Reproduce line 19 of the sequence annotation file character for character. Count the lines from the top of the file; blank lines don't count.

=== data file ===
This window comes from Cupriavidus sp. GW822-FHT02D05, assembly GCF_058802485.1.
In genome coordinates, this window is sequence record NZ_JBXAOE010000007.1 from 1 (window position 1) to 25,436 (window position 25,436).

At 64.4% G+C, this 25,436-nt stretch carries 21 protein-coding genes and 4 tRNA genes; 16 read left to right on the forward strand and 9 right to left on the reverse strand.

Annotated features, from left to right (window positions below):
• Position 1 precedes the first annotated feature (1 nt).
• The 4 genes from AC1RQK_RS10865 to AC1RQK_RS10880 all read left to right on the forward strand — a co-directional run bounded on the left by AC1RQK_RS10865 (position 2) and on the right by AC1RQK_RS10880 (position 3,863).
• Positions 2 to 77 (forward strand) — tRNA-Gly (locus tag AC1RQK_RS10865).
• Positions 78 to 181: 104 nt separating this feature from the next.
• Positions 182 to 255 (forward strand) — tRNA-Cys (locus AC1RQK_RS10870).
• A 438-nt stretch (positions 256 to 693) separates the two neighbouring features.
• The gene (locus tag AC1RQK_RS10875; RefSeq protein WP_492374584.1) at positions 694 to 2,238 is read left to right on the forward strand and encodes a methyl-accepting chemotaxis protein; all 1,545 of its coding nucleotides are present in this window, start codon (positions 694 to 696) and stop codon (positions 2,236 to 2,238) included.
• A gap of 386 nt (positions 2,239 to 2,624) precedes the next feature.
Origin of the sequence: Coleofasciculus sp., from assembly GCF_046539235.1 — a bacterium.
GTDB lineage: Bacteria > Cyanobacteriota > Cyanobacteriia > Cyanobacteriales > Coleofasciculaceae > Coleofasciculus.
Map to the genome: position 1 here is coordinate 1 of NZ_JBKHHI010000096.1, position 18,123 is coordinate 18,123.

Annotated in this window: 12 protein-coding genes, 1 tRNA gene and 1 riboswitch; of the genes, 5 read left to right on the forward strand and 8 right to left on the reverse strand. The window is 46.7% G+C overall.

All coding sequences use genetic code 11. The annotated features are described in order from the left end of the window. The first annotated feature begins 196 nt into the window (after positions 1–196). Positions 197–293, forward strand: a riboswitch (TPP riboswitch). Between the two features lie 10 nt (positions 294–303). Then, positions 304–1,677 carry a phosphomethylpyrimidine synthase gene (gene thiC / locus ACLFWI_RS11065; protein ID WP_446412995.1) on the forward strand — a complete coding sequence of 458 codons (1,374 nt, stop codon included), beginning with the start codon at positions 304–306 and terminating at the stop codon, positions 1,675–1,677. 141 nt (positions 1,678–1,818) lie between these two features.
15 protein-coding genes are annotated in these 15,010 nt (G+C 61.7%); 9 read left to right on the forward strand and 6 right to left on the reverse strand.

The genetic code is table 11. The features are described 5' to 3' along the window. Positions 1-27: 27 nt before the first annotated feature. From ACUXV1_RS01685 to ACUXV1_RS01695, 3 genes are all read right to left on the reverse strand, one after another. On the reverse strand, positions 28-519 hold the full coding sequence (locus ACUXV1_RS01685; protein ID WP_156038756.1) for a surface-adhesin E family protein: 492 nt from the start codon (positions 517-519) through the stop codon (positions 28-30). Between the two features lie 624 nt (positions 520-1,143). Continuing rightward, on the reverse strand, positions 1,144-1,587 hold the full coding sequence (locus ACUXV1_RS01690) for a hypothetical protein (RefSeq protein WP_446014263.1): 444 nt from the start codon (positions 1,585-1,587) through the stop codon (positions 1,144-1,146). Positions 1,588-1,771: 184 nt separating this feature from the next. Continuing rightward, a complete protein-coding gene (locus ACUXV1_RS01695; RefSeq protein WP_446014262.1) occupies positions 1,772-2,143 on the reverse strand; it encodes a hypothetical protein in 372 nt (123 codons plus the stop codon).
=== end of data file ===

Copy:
The genetic code is table 11. The features are described 5' to 3' along the window. Positions 1-27: 27 nt before the first annotated feature. From ACUXV1_RS01685 to ACUXV1_RS01695, 3 genes are all read right to left on the reverse strand, one after another. On the reverse strand, positions 28-519 hold the full coding sequence (locus ACUXV1_RS01685; protein ID WP_156038756.1) for a surface-adhesin E family protein: 492 nt from the start codon (positions 517-519) through the stop codon (positions 28-30). Between the two features lie 624 nt (positions 520-1,143). Continuing rightward, on the reverse strand, positions 1,144-1,587 hold the full coding sequence (locus ACUXV1_RS01690) for a hypothetical protein (RefSeq protein WP_446014263.1): 444 nt from the start codon (positions 1,585-1,587) through the stop codon (positions 1,144-1,146). Positions 1,588-1,771: 184 nt separating this feature from the next. Continuing rightward, a complete protein-coding gene (locus ACUXV1_RS01695; RefSeq protein WP_446014262.1) occupies positions 1,772-2,143 on the reverse strand; it encodes a hypothetical protein in 372 nt (123 codons plus the stop codon).